Amazon Workers Call for Strike on Prime Day in Germany

Prime Day is one of the busiest days at Amazon warehouses, but the profits don’t make it back to the workers.
amazon worker

Germany’s second largest trade union, Verdi, called Sunday for Amazon warehouse workers across the country to go on strike as the retail giant launches its annual Prime Day. 

In a statement emailed to Motherboard, the union announced a strike at Amazon warehouses in the German cities of Werne, Leipzig, Rheinberg, Bad Hersfeld, Koblenz, and Grabenin beginning on Monday evening and ending on Wednesday. 


“Amazon spends millions on advertising and earns billions in sales on the days of the [Prime Day] promotion,” Orhan Akman, a representative at Verdi, said. “The workers in the warehouses have to cope with a high influx of customers and don’t even receive a cent for the increased workload. The profits only flow into the pockets of the group and its shareholders.” 

The strike is the latest in a series of similar actions spearheaded by Verdi. In March, Amazon workers across Germany went on a four-day strike. They also went on strike during last year's Prime Day, in October of 2020.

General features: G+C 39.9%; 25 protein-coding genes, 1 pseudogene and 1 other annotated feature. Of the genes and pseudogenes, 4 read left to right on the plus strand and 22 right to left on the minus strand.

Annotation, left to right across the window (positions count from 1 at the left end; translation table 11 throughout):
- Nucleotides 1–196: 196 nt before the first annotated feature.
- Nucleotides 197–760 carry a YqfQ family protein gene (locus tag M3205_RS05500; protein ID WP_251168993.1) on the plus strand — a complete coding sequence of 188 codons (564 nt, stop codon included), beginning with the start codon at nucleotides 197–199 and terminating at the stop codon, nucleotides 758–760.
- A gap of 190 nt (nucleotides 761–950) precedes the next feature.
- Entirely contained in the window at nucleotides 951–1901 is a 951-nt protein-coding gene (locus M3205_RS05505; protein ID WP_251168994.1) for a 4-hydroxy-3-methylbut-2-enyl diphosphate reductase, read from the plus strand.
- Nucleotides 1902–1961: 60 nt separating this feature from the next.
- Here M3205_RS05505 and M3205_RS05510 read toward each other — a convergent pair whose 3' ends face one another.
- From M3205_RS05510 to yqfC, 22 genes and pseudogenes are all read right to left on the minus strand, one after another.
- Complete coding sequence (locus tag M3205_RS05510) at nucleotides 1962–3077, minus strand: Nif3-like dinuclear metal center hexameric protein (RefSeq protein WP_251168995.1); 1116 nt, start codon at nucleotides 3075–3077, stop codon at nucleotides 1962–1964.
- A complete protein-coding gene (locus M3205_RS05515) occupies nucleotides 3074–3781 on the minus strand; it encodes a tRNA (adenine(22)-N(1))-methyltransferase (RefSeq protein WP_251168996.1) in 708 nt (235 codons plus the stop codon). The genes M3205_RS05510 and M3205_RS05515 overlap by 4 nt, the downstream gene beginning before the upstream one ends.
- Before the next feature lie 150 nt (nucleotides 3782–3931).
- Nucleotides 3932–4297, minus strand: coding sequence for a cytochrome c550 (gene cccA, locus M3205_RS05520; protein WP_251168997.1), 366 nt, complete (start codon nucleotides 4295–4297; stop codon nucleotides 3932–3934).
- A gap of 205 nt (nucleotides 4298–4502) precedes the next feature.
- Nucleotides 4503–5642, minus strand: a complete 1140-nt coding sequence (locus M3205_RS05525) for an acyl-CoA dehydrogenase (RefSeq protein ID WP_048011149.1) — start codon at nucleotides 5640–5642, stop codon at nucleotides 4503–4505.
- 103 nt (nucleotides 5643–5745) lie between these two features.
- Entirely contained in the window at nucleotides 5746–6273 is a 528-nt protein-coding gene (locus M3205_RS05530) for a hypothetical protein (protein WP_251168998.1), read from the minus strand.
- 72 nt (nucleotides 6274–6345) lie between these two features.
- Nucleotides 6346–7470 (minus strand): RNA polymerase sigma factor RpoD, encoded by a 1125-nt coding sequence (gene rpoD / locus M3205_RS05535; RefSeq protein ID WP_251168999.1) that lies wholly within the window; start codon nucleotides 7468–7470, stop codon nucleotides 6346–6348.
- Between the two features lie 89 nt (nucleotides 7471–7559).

The workers grievances range from low pay to poor working conditions, especially during the COVID-19 pandemic. Verdi described Amazon’s pledge to increase starting wages in Germany to €12 euros an hour as "cynical and a far fetch from recognition and respect for workers by the company," and accused the company of only raising wages after strikes. 

In 2020, Motherboard reported that Verdi had been one of the targets of a surveillance operation conducted by Amazon’s Global Security Operations Center. 

In a statement to Motherboard, an Amazon spokesperson shrugged off the strike as the “usual situation we have in Germany.” 

“The fact is, Amazon already offers excellent pay, excellent benefits and excellent career opportunities, all while working in a safe and modern environment—the unions know this,” the spokesperson wrote. “There has been no customer impact caused by today’s action. It was limited to 7 of our 16 FC German fulfillment centers and at those 7 centers the vast majority of our employees are working as they do every day to meet the needs of our customers, including the small and medium-sized enterprises and German entrepreneurs who rely on Amazon.” 

Verdi is not the only organization to speak out against Amazon on Prime Day. In a press release sent to Motherboard, UNI Global Union expressed its solidarity with Amazon workers around the world, and said: “The Amazon system is, by design, chewing workers in and spitting them out.” 

Meanwhile, 35 organizations including Color of Change and Fight for the Future penned an open letter to lawmakers calling on them to end Amazon’s “Time Off Task” system, which monitors workers’ movements during breaks.